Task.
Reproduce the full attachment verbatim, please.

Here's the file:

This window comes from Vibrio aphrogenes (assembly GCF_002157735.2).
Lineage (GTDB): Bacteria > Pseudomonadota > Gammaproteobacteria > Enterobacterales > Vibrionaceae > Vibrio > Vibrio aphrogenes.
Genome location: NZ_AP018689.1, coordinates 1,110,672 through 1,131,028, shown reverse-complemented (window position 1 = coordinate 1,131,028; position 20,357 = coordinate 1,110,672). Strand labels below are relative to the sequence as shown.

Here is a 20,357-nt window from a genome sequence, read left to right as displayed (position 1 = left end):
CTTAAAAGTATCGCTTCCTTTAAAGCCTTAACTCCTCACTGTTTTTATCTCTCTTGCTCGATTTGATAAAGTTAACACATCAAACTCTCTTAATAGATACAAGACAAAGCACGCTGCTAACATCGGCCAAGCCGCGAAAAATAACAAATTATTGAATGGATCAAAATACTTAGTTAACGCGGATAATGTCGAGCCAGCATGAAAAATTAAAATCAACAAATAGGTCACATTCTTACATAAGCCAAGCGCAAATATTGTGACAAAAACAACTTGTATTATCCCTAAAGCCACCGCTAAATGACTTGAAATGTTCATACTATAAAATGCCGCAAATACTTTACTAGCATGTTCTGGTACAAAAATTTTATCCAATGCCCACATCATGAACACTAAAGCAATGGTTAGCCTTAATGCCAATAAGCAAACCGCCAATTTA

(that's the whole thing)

This window comes from Vibrio aphrogenes (assembly GCF_002157735.2).
Lineage (GTDB): Bacteria > Pseudomonadota > Gammaproteobacteria > Enterobacterales > Vibrionaceae > Vibrio > Vibrio aphrogenes.
Genome location: NZ_AP018689.1, coordinates 1,110,672 through 1,131,028, shown reverse-complemented (window position 1 = coordinate 1,131,028; position 20,357 = coordinate 1,110,672). Strand labels below are relative to the sequence as shown.

Here is a 20,357-nt window from a genome sequence, read left to right as displayed (position 1 = left end):
CTTAAAAGTATCGCTTCCTTTAAAGCCTTAACTCCTCACTGTTTTTATCTCTCTTGCTCGATTTGATAAAGTTAACACATCAAACTCTCTTAATAGATACAAGACAAAGCACGCTGCTAACATCGGCCAAGCCGCGAAAAATAACAAATTATTGAATGGATCAAAATACTTAGTTAACGCGGATAATGTCGAGCCAGCATGAAAAATTAAAATCAACAAATAGGTCACATTCTTACATAAGCCAAGCGCAAATATTGTGACAAAAACAACTTGTATTATCCCTAAAGCCACCGCTAAATGACTTGAAATGTTCATACTATAAAATGCCGCAAATACTTTACTAGCATGTTCTGGTACAAAAATTTTATCCAATGCCCACATCATGAACACTAAAGCAATGGTTAGCCTTAATGCCAATAAGCAAACCGCCAATTTA